What is Dysfunctional uterine bleeding?
Dysfunctional uterine bleeding is the irregular bleeding from the uterus.
What causes dysfunctional uterine bleeding?
Dysfunctional uterine bleeding is usually caused by abnormal changes in hormone levels. In some cases the cause of the bleeding is not known.
Under normal circumstances one of the ovaries releases an egg during the menstrual cycle, this process is called ovulation. Dysfunctional uterine bleeding is often triggered when women do not ovulate.
This causes abnormal changes in hormone levels and in some cases it can lead to unexpected vaginal bleeding.
Symptoms of dysfunctional uterine bleeding may include:
- The time between each periods changes each month.
- Spotting or Bleeding from the vagina between periods.
- If the periods occur less than 28 days apart or more than 35 days apart.
- Heavier bleeding (such as needing to change protection during the night, passing large clots, soaking through a sanitary pad every hour for 2 – 3 hours in a row).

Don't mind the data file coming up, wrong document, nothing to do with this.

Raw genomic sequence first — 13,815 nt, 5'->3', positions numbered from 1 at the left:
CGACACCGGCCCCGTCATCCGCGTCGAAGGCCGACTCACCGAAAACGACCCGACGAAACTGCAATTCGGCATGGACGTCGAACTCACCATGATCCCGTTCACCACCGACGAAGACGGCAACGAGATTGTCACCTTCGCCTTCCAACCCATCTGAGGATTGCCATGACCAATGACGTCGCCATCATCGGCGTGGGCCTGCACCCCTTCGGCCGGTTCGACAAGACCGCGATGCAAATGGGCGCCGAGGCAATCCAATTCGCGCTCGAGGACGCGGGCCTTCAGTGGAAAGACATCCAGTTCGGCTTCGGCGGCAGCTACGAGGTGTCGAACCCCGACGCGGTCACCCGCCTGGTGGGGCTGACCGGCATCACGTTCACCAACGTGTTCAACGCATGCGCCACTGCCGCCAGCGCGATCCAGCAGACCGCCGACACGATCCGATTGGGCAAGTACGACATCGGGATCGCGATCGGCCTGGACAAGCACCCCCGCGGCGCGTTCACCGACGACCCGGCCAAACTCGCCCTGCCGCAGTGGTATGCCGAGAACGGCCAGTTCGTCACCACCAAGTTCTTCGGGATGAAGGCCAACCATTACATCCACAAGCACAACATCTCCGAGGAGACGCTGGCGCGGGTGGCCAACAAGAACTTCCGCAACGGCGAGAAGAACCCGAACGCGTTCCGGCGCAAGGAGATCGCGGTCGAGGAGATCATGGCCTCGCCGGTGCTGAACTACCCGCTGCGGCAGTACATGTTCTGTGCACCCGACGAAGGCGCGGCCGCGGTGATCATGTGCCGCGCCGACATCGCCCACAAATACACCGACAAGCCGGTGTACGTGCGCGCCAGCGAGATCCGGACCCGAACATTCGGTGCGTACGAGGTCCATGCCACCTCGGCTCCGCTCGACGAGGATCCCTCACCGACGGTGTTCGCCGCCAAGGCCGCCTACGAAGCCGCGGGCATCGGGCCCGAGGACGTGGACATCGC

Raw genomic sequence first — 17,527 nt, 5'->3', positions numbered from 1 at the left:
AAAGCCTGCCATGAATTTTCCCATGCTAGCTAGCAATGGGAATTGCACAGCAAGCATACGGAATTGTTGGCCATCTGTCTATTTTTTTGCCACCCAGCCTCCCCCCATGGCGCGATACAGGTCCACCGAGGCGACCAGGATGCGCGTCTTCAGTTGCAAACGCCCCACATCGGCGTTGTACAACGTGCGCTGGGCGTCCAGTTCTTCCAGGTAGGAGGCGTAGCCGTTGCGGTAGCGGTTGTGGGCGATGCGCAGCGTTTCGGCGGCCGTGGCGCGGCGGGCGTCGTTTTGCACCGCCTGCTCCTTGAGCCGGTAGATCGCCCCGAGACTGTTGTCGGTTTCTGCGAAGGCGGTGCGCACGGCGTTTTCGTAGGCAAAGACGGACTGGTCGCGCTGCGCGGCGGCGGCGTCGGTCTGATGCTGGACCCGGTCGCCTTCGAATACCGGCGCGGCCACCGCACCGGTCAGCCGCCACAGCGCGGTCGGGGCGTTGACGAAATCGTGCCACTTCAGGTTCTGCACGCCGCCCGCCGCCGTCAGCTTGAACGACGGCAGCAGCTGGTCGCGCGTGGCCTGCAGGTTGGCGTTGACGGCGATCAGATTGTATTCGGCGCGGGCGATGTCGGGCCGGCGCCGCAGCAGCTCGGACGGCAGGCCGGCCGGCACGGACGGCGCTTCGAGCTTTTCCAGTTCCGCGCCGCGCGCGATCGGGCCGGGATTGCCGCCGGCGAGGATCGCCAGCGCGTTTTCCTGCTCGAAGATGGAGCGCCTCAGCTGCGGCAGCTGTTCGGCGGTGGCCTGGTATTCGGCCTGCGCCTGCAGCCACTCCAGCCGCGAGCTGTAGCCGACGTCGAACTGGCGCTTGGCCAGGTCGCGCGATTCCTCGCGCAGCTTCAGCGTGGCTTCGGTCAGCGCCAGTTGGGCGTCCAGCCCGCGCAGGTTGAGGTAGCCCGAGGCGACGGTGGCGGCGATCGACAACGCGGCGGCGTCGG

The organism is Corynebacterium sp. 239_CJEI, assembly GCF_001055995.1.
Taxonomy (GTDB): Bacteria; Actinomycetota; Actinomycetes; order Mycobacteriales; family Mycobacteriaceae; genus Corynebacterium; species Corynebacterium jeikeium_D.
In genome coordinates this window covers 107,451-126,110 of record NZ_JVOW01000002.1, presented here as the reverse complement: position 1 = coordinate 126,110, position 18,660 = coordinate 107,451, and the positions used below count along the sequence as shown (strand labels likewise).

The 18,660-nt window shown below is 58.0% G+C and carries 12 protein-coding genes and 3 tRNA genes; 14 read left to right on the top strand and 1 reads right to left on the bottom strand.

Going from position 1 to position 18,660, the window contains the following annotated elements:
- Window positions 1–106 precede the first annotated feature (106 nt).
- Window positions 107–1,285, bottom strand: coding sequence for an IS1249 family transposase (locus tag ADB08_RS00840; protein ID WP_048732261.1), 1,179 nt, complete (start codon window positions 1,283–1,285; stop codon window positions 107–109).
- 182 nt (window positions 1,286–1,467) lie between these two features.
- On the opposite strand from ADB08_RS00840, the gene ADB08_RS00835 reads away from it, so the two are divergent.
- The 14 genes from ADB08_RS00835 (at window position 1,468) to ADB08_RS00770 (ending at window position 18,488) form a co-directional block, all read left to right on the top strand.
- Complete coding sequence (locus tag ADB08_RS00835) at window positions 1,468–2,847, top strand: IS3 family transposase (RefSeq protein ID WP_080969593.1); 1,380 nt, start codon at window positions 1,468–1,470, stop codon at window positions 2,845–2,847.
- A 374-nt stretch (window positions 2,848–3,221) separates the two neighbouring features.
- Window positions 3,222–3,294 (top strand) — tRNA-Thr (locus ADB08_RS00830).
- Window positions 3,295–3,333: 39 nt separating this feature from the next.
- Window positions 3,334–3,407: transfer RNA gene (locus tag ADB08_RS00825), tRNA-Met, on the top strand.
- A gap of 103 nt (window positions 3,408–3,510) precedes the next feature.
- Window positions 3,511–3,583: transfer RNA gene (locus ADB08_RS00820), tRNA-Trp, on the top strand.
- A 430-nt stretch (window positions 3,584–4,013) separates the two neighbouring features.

- Bleeding lasts for more days than normal or for more than 7 days.
Young women within a few years of their first period are often not treated unless symptoms are very severe, such as heavy blood loss causing anemia.
In other women, the goal of treatment is to control the menstrual cycle. Treatment may include:
- Ibuprofen or naproxen taken just before the period starts.
- Birth control pills or progesterone only pills.
- Intrauterine device (IUD) that releases the hormone progestin.
- The doctor may also recommend iron supplements for women with anemia.
If you want to get pregnant, you may be given medication to stimulate ovulation.
Women with severe symptoms that do not get better with other treatments may consider the following procedures if they no longer want to have children:
- Endometrial ablation or resection to destroy or remove the lining of the uterus
- Hysterectomy to remove the uterus
- D and C to remove polyps and diagnose certain conditions